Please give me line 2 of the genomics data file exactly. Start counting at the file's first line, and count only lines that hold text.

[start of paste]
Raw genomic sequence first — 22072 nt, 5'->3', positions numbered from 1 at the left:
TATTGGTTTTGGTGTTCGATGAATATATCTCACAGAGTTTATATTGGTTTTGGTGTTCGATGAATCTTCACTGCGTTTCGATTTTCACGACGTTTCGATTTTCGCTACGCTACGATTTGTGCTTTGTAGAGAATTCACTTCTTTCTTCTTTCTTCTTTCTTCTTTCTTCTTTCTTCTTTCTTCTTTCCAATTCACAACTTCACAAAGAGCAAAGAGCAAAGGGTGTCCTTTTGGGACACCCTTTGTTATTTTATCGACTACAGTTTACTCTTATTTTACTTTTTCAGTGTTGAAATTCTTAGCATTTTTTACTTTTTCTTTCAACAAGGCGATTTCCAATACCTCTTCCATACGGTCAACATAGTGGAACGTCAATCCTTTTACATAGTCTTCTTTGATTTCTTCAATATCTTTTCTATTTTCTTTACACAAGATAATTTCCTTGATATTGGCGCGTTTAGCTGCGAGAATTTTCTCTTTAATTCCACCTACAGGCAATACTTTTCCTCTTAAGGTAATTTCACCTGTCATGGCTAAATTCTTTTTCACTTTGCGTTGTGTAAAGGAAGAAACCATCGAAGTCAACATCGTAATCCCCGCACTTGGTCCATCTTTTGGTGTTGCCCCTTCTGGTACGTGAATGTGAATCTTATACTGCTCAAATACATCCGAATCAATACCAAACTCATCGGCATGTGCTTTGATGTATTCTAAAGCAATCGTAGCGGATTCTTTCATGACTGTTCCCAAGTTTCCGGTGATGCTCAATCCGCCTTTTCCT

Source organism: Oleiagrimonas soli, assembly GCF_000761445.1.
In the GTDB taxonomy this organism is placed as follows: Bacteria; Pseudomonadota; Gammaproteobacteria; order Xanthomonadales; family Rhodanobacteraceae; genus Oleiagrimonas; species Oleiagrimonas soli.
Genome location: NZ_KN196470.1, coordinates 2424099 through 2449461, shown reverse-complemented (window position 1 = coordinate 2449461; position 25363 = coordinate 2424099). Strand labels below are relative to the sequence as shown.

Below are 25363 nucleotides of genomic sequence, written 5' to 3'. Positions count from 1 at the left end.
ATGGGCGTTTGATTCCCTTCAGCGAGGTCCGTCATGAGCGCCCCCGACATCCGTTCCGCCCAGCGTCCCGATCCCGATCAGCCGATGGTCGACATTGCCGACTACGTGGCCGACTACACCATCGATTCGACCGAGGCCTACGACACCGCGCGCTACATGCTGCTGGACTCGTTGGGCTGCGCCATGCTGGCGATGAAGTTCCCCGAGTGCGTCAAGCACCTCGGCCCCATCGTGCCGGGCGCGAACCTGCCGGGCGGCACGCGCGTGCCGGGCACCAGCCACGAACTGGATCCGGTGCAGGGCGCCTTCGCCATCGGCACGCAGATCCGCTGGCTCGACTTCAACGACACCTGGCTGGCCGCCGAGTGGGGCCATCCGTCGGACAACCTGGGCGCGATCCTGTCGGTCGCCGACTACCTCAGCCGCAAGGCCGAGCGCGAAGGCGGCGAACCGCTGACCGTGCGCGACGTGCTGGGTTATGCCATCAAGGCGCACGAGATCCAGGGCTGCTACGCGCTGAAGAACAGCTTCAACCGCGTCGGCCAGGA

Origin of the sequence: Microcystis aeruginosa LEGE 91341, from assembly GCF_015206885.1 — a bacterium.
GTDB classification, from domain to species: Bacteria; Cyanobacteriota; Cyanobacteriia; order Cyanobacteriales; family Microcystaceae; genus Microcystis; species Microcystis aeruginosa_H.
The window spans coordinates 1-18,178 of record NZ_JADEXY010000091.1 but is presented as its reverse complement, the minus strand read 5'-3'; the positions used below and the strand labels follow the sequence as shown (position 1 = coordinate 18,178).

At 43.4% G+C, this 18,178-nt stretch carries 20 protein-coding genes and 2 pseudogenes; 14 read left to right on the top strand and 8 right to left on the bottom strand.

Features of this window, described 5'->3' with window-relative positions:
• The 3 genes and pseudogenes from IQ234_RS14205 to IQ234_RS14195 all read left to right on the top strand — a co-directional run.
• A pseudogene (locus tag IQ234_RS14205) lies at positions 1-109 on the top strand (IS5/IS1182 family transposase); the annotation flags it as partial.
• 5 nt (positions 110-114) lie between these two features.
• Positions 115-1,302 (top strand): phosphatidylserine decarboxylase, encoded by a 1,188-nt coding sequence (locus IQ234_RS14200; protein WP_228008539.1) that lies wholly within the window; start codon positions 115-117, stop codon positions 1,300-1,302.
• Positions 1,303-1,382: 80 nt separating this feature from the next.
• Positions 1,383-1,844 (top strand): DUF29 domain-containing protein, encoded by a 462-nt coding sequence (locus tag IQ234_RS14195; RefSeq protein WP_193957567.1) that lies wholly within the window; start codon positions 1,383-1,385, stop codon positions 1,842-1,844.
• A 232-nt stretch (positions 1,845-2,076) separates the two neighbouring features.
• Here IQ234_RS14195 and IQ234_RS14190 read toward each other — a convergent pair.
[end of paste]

TATTGGTTTTGGTGTTCGATGAATATATCTCACAGAGTTTATATTGGTTTTGGTGTTCGATGAATCTTCACTGCGTTTCGATTTTCACGACGTTTCGATTTTCGCTACGCTACGATTTGTGCTTTGTAGAGAATTCACTTCTTTCTTCTTTCTTCTTTCTTCTTTCTTCTTTCTTCTTTCTTCTTTCCAATTCACAACTTCACAAAGAGCAAAGAGCAAAGGGTGTCCTTTTGGGACACCCTTTGTTATTTTATCGACTACAGTTTACTCTTATTTTACTTTTTCAGTGTTGAAATTCTTAGCATTTTTTACTTTTTCTTTCAACAAGGCGATTTCCAATACCTCTTCCATACGGTCAACATAGTGGAACGTCAATCCTTTTACATAGTCTTCTTTGATTTCTTCAATATCTTTTCTATTTTCTTTACACAAGATAATTTCCTTGATATTGGCGCGTTTAGCTGCGAGAATTTTCTCTTTAATTCCACCTACAGGCAATACTTTTCCTCTTAAGGTAATTTCACCTGTCATGGCTAAATTCTTTTTCACTTTGCGTTGTGTAAAGGAAGAAACCATCGAAGTCAACATCGTAATCCCCGCACTTGGTCCATCTTTTGGTGTTGCCCCTTCTGGTACGTGAATGTGAATCTTATACTGCTCAAATACATCCGAATCAATACCAAACTCATCGGCATGTGCTTTGATGTATTCTAAAGCAATCGTAGCGGATTCTTTCATGACTGTTCCCAAGTTTCCGGTGATGCTCAATCCGCCTTTTCCT